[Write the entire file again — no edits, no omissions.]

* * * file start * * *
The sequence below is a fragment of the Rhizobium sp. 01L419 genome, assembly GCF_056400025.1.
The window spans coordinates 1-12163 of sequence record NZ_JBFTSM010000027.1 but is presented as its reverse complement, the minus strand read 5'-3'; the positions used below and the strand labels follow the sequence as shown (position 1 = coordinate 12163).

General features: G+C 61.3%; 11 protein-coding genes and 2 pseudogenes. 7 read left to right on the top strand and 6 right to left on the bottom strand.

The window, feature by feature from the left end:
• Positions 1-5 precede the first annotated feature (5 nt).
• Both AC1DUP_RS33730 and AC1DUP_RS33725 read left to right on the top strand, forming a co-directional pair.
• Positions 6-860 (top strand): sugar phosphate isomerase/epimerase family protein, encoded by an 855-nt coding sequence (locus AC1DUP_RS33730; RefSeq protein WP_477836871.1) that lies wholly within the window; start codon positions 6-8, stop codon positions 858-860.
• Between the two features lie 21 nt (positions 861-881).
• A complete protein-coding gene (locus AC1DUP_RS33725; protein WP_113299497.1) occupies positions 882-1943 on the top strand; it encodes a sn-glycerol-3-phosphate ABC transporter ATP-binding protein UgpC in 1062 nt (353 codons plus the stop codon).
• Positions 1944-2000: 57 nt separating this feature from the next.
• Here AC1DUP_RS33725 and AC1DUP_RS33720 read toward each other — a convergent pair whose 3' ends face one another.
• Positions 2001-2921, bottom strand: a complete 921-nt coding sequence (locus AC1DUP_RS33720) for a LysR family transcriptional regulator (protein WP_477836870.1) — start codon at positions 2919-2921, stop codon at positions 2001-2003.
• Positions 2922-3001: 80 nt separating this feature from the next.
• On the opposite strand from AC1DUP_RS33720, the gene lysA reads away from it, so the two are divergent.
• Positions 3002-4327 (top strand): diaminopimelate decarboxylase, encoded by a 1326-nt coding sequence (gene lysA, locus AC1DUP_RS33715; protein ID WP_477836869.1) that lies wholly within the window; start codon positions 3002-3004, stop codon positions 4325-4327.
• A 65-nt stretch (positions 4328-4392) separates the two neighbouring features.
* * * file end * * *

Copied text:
The sequence below is a fragment of the Rhizobium sp. 01L419 genome, assembly GCF_056400025.1.
The window spans coordinates 1-12163 of sequence record NZ_JBFTSM010000027.1 but is presented as its reverse complement, the minus strand read 5'-3'; the positions used below and the strand labels follow the sequence as shown (position 1 = coordinate 12163).

General features: G+C 61.3%; 11 protein-coding genes and 2 pseudogenes. 7 read left to right on the top strand and 6 right to left on the bottom strand.

The window, feature by feature from the left end:
• Positions 1-5 precede the first annotated feature (5 nt).
• Both AC1DUP_RS33730 and AC1DUP_RS33725 read left to right on the top strand, forming a co-directional pair.
• Positions 6-860 (top strand): sugar phosphate isomerase/epimerase family protein, encoded by an 855-nt coding sequence (locus AC1DUP_RS33730; RefSeq protein WP_477836871.1) that lies wholly within the window; start codon positions 6-8, stop codon positions 858-860.
• Between the two features lie 21 nt (positions 861-881).
• A complete protein-coding gene (locus AC1DUP_RS33725; protein WP_113299497.1) occupies positions 882-1943 on the top strand; it encodes a sn-glycerol-3-phosphate ABC transporter ATP-binding protein UgpC in 1062 nt (353 codons plus the stop codon).
• Positions 1944-2000: 57 nt separating this feature from the next.
• Here AC1DUP_RS33725 and AC1DUP_RS33720 read toward each other — a convergent pair whose 3' ends face one another.
• Positions 2001-2921, bottom strand: a complete 921-nt coding sequence (locus AC1DUP_RS33720) for a LysR family transcriptional regulator (protein WP_477836870.1) — start codon at positions 2919-2921, stop codon at positions 2001-2003.
• Positions 2922-3001: 80 nt separating this feature from the next.
• On the opposite strand from AC1DUP_RS33720, the gene lysA reads away from it, so the two are divergent.
• Positions 3002-4327 (top strand): diaminopimelate decarboxylase, encoded by a 1326-nt coding sequence (gene lysA, locus AC1DUP_RS33715; protein ID WP_477836869.1) that lies wholly within the window; start codon positions 3002-3004, stop codon positions 4325-4327.
• A 65-nt stretch (positions 4328-4392) separates the two neighbouring features.